While the average Britain is experiencing the biggest squeeze on living standards since the 1920s, it remains boomtime for the people at the top. Last year, the income of FTSE 100 chief executives went up by 55%. “There’s class warfare, all right,” as billionaire American Warren Buffett put it, “but it’s my class, the rich class, that’s making war, and we’re winning.” It’s not about Labour waging the class war – it’s about accepting that it’s happening and working out which side it’s on.
For years, the New Labour mantra was that, unless the Party kept onside ‘Middle Britain’ (i.e. affluent voters, not the real Middle Britain who are the median income of £21,000 a year) it would never win an election. After all, working-class voters had nowhere to go, or so New Labour advisers thought. But this strategy died its final death in 2010. Five million Labour voters disappeared between 1997 and 2010, but the Tories only won a million.
The ‘ABC1DE’ model of social classifications used by pollsters has all sorts of flaws, but it certainly gives us some understanding of who abandoned Labour. While Labour support among the middle-class professional ABs went down by just 5 points over thirteen years of government, among skilled and semi-skilled workers (the C2s), it collapsed by 21 points; among DEs at the bottom, Labour lost 19 points. Much of this is to do with the fact that working-class voters are increasingly sitting on their hands rather than vote: the class gap in turnout grows with every election. Universal suffrage is unwinding by stealth.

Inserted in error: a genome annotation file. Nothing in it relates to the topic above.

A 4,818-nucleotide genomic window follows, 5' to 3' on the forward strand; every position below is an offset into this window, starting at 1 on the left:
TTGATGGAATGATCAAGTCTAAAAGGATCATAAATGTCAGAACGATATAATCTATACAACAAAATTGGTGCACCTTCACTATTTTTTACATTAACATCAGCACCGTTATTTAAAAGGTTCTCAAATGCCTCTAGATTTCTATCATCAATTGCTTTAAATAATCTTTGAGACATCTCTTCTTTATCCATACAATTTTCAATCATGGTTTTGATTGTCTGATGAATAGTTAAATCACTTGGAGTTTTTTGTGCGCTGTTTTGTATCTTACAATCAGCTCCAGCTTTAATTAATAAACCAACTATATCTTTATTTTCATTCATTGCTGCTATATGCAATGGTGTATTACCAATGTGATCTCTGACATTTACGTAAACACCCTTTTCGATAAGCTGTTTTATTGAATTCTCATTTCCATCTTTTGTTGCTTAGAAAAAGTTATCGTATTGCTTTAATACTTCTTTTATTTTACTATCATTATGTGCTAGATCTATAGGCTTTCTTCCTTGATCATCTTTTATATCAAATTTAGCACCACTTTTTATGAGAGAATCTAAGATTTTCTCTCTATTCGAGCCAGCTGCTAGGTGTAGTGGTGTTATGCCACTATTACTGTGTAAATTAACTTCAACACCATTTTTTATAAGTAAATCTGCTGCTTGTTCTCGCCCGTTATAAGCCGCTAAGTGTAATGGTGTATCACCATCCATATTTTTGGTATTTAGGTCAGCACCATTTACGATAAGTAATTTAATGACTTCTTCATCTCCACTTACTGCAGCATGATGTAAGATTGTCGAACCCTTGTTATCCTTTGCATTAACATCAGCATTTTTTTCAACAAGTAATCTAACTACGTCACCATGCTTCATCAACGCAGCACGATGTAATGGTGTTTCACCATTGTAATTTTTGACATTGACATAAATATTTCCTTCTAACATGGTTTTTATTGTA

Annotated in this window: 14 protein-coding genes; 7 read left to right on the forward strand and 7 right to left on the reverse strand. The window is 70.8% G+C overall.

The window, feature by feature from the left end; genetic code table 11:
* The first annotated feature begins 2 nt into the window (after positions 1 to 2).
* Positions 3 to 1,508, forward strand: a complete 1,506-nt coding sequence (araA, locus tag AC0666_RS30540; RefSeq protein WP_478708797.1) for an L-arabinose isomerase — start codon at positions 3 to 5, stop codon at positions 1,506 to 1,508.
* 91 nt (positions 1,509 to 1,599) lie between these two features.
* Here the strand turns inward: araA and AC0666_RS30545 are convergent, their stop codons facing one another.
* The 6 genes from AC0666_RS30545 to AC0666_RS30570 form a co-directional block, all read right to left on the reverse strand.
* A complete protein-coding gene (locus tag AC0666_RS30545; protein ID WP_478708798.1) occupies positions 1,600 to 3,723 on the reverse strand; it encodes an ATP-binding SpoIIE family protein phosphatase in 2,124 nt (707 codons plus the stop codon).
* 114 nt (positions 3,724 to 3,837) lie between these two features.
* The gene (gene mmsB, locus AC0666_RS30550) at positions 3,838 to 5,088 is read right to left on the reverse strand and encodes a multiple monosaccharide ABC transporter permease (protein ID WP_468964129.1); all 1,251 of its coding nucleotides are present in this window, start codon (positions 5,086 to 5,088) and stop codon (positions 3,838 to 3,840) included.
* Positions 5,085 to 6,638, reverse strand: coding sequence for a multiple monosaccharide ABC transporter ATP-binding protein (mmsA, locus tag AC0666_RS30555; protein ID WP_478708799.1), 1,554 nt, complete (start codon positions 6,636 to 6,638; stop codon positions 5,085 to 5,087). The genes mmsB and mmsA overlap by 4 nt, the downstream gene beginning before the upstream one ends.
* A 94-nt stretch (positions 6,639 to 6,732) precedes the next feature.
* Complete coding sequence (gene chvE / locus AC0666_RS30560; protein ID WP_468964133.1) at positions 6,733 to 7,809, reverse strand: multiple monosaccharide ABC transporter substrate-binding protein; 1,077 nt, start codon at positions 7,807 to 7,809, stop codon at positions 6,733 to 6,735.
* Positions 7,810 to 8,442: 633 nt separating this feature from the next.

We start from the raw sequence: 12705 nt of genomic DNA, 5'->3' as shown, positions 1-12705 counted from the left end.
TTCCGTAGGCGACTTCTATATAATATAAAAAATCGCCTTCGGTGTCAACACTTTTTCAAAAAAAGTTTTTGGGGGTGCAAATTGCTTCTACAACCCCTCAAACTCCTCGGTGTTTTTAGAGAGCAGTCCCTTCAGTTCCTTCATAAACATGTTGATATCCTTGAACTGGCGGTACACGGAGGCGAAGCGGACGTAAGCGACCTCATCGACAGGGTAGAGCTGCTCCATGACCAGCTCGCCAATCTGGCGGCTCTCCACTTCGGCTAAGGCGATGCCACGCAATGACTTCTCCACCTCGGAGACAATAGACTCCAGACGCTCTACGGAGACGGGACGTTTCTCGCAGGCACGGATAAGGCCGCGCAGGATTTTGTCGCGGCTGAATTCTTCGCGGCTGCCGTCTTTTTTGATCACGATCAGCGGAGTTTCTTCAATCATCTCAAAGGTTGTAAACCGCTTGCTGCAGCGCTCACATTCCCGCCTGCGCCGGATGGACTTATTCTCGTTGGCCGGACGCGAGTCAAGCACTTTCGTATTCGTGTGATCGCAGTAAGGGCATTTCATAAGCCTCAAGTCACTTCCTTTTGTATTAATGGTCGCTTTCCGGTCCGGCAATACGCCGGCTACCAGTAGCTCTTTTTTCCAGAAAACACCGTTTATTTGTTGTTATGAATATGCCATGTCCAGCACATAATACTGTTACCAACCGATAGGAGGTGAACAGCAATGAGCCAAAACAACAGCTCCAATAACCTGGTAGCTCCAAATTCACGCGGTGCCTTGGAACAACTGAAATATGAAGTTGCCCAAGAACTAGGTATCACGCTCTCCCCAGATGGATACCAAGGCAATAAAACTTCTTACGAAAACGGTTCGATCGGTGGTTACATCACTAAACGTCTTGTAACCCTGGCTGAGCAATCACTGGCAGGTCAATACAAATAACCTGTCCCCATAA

As Ed Miliband himself pointed out during the leadership election (but not, again, since), if Labour had just kept hold of its DEs, it would have emerged as the biggest single party at the last election.
So how does Labour win those voters back? It’s far from straightforward, however easy some of those on the left like myself might sometimes claim. The left barely exists as a political force in this country; three decades of Thatcherism has, undoubtedly, had a profound impact on social attitudes; and we remain dominated by a right-wing media that regarded the 50p tax (one of the most popular policies of the last government) as new wave Bolshevism.
But it means addressing the lack of work; job insecurity and the lack of rights in the workplace; the fact that wages were stagnating or declining even before the crash; and a housing crisis that has left 5 million people languishing on social housing waiting lists. All of this means defying the free market system that New Labour was virtually married to.
And at a time of economic crisis, it means developing a coherent alternative to the Tories’ attempt to use the crash to re-order society and – in the process – send Britain off the same cliff Ireland jumped off. We face a generation of austerity that will leave a generation of working-class young people without a secure future and, therefore, hope; and millions facing the threat of unemployment, declining living standards and ever-deteriorating living standards.
That’s the debate Labour needs to be having next week. Because of all the assaults on Labour Party internal democracy over the last generation and how stage-managed its Conference now is, I doubt it will happen. But the truth is, unless Labour remembers what it is for and makes that purpose relevant in these crisis-ridden times, it will never win an election again. This is no longer about principle; it’s about survival.